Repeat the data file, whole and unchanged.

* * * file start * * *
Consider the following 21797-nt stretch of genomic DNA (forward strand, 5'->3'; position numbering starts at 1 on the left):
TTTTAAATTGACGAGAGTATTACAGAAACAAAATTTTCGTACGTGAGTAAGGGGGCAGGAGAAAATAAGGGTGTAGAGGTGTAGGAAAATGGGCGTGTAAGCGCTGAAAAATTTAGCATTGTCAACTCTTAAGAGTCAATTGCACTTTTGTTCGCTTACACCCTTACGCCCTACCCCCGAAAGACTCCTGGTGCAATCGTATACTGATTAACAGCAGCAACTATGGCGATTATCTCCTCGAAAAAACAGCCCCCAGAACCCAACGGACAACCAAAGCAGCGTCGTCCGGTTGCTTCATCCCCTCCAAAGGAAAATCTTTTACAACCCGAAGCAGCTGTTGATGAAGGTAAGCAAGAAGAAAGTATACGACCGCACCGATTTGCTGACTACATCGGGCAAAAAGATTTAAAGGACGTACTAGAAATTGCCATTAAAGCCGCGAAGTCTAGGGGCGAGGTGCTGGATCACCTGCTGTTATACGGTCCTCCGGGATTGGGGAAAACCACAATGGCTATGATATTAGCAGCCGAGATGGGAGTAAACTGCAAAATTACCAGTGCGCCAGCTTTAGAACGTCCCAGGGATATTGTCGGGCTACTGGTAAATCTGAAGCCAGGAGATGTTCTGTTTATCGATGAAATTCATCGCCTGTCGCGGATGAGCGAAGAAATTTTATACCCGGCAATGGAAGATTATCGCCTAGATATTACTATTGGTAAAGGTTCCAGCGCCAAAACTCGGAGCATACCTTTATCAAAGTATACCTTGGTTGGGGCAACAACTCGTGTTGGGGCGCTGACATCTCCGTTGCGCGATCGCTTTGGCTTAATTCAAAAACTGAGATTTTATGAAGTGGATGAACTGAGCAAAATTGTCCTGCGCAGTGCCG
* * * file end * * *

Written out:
Consider the following 21797-nt stretch of genomic DNA (forward strand, 5'->3'; position numbering starts at 1 on the left):
TTTTAAATTGACGAGAGTATTACAGAAACAAAATTTTCGTACGTGAGTAAGGGGGCAGGAGAAAATAAGGGTGTAGAGGTGTAGGAAAATGGGCGTGTAAGCGCTGAAAAATTTAGCATTGTCAACTCTTAAGAGTCAATTGCACTTTTGTTCGCTTACACCCTTACGCCCTACCCCCGAAAGACTCCTGGTGCAATCGTATACTGATTAACAGCAGCAACTATGGCGATTATCTCCTCGAAAAAACAGCCCCCAGAACCCAACGGACAACCAAAGCAGCGTCGTCCGGTTGCTTCATCCCCTCCAAAGGAAAATCTTTTACAACCCGAAGCAGCTGTTGATGAAGGTAAGCAAGAAGAAAGTATACGACCGCACCGATTTGCTGACTACATCGGGCAAAAAGATTTAAAGGACGTACTAGAAATTGCCATTAAAGCCGCGAAGTCTAGGGGCGAGGTGCTGGATCACCTGCTGTTATACGGTCCTCCGGGATTGGGGAAAACCACAATGGCTATGATATTAGCAGCCGAGATGGGAGTAAACTGCAAAATTACCAGTGCGCCAGCTTTAGAACGTCCCAGGGATATTGTCGGGCTACTGGTAAATCTGAAGCCAGGAGATGTTCTGTTTATCGATGAAATTCATCGCCTGTCGCGGATGAGCGAAGAAATTTTATACCCGGCAATGGAAGATTATCGCCTAGATATTACTATTGGTAAAGGTTCCAGCGCCAAAACTCGGAGCATACCTTTATCAAAGTATACCTTGGTTGGGGCAACAACTCGTGTTGGGGCGCTGACATCTCCGTTGCGCGATCGCTTTGGCTTAATTCAAAAACTGAGATTTTATGAAGTGGATGAACTGAGCAAAATTGTCCTGCGCAGTGCCG